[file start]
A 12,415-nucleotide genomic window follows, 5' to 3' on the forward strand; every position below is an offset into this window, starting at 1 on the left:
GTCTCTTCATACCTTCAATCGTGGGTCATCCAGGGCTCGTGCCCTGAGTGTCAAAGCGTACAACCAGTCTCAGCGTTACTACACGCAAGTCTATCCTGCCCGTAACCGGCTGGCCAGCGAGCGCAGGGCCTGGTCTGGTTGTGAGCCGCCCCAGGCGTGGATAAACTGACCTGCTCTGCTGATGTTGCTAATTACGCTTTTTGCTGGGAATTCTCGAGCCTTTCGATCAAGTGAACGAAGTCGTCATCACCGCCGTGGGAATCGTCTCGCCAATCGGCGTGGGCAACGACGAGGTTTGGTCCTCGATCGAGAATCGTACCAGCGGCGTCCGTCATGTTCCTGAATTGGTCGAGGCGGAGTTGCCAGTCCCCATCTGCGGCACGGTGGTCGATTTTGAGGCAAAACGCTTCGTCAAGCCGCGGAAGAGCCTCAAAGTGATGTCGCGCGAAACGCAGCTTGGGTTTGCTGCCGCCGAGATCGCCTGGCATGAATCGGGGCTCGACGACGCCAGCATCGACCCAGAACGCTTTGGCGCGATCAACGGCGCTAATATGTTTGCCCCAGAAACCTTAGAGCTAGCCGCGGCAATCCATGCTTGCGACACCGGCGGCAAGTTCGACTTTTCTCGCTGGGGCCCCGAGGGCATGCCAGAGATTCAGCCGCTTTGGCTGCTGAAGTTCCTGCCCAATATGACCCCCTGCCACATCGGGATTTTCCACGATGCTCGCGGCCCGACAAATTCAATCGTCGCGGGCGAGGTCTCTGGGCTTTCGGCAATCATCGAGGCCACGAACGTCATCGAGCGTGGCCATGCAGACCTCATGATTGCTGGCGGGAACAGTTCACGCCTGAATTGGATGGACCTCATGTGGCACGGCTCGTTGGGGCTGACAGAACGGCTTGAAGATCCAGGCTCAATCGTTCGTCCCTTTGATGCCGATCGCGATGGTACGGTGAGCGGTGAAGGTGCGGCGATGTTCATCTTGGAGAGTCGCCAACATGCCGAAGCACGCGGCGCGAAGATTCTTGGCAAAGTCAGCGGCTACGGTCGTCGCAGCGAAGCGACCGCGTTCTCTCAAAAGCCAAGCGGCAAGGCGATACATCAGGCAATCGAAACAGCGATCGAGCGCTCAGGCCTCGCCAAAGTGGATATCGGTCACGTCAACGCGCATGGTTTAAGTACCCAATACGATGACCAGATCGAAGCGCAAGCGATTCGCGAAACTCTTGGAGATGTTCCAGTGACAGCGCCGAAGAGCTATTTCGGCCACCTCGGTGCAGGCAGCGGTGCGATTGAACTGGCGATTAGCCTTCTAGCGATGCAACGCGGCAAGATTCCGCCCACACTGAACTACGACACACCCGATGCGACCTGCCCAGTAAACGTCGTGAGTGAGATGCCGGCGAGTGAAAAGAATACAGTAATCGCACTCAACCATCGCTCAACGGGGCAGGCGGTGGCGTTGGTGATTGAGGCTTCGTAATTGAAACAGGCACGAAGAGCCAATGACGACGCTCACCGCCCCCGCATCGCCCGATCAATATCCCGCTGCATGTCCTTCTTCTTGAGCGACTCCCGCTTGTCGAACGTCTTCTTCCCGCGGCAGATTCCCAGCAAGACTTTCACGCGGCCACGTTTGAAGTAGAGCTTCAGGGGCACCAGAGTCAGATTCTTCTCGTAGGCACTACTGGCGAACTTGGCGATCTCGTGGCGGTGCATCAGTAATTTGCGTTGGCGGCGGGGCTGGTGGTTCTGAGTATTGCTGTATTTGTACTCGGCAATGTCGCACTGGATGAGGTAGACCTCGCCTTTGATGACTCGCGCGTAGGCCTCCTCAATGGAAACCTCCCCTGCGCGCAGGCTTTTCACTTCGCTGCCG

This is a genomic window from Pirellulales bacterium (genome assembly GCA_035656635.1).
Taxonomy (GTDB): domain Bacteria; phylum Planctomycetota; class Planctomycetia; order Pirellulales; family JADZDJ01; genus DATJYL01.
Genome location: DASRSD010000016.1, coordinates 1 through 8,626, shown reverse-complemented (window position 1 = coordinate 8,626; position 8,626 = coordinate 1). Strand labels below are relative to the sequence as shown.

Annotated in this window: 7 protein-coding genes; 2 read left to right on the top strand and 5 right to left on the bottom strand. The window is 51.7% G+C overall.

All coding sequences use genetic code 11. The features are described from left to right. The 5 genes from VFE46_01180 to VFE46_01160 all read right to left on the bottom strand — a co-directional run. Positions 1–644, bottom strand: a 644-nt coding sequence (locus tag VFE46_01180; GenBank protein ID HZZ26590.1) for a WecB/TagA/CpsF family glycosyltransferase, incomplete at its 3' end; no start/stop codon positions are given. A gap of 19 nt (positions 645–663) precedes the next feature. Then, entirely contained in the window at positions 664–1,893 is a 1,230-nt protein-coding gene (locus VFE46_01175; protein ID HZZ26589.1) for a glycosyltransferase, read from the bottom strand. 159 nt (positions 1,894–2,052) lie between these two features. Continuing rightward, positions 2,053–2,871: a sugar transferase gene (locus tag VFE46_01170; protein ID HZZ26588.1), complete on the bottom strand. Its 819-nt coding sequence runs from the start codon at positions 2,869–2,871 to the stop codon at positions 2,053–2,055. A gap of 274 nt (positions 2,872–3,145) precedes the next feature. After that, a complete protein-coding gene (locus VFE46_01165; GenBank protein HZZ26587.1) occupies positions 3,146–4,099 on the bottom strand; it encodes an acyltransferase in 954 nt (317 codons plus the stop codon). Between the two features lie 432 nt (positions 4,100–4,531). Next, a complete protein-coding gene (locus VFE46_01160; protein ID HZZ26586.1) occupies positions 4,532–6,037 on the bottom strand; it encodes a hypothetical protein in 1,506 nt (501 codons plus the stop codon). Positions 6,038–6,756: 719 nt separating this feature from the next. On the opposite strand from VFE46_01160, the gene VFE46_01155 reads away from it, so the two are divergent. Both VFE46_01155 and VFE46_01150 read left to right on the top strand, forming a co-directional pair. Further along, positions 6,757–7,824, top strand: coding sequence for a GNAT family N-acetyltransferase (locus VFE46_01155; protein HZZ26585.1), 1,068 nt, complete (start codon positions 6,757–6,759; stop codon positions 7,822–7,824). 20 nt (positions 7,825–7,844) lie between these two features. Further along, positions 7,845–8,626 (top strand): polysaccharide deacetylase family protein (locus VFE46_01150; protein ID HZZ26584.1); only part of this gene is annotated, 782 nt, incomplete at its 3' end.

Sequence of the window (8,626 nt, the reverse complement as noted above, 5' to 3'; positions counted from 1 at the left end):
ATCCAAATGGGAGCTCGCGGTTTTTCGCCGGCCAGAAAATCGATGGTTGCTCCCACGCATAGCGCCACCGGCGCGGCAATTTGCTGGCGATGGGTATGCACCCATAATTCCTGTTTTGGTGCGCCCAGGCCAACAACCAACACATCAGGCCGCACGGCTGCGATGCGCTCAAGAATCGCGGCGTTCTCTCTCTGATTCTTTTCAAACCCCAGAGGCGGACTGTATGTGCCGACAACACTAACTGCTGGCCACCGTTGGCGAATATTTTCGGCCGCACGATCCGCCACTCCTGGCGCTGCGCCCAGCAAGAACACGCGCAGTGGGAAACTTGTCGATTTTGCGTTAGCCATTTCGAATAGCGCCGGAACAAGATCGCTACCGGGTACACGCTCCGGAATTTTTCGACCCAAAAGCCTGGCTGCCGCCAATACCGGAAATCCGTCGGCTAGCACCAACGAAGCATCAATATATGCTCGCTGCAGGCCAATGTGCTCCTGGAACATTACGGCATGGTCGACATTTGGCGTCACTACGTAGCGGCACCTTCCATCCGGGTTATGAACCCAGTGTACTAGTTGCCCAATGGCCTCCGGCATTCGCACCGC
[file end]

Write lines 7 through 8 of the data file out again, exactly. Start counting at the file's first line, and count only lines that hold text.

All coding sequences use genetic code 11. The features are described from left to right. The 5 genes from VFE46_01180 to VFE46_01160 all read right to left on the bottom strand — a co-directional run. Positions 1–644, bottom strand: a 644-nt coding sequence (locus tag VFE46_01180; GenBank protein ID HZZ26590.1) for a WecB/TagA/CpsF family glycosyltransferase, incomplete at its 3' end; no start/stop codon positions are given. A gap of 19 nt (positions 645–663) precedes the next feature. Then, entirely contained in the window at positions 664–1,893 is a 1,230-nt protein-coding gene (locus VFE46_01175; protein ID HZZ26589.1) for a glycosyltransferase, read from the bottom strand. 159 nt (positions 1,894–2,052) lie between these two features. Continuing rightward, positions 2,053–2,871: a sugar transferase gene (locus tag VFE46_01170; protein ID HZZ26588.1), complete on the bottom strand. Its 819-nt coding sequence runs from the start codon at positions 2,869–2,871 to the stop codon at positions 2,053–2,055. A gap of 274 nt (positions 2,872–3,145) precedes the next feature. After that, a complete protein-coding gene (locus VFE46_01165; GenBank protein HZZ26587.1) occupies positions 3,146–4,099 on the bottom strand; it encodes an acyltransferase in 954 nt (317 codons plus the stop codon). Between the two features lie 432 nt (positions 4,100–4,531). Next, a complete protein-coding gene (locus VFE46_01160; protein ID HZZ26586.1) occupies positions 4,532–6,037 on the bottom strand; it encodes a hypothetical protein in 1,506 nt (501 codons plus the stop codon). Positions 6,038–6,756: 719 nt separating this feature from the next. On the opposite strand from VFE46_01160, the gene VFE46_01155 reads away from it, so the two are divergent. Both VFE46_01155 and VFE46_01150 read left to right on the top strand, forming a co-directional pair. Further along, positions 6,757–7,824, top strand: coding sequence for a GNAT family N-acetyltransferase (locus VFE46_01155; protein HZZ26585.1), 1,068 nt, complete (start codon positions 6,757–6,759; stop codon positions 7,822–7,824). 20 nt (positions 7,825–7,844) lie between these two features. Further along, positions 7,845–8,626 (top strand): polysaccharide deacetylase family protein (locus VFE46_01150; protein ID HZZ26584.1); only part of this gene is annotated, 782 nt, incomplete at its 3' end.

Sequence of the window (8,626 nt, the reverse complement as noted above, 5' to 3'; positions counted from 1 at the left end):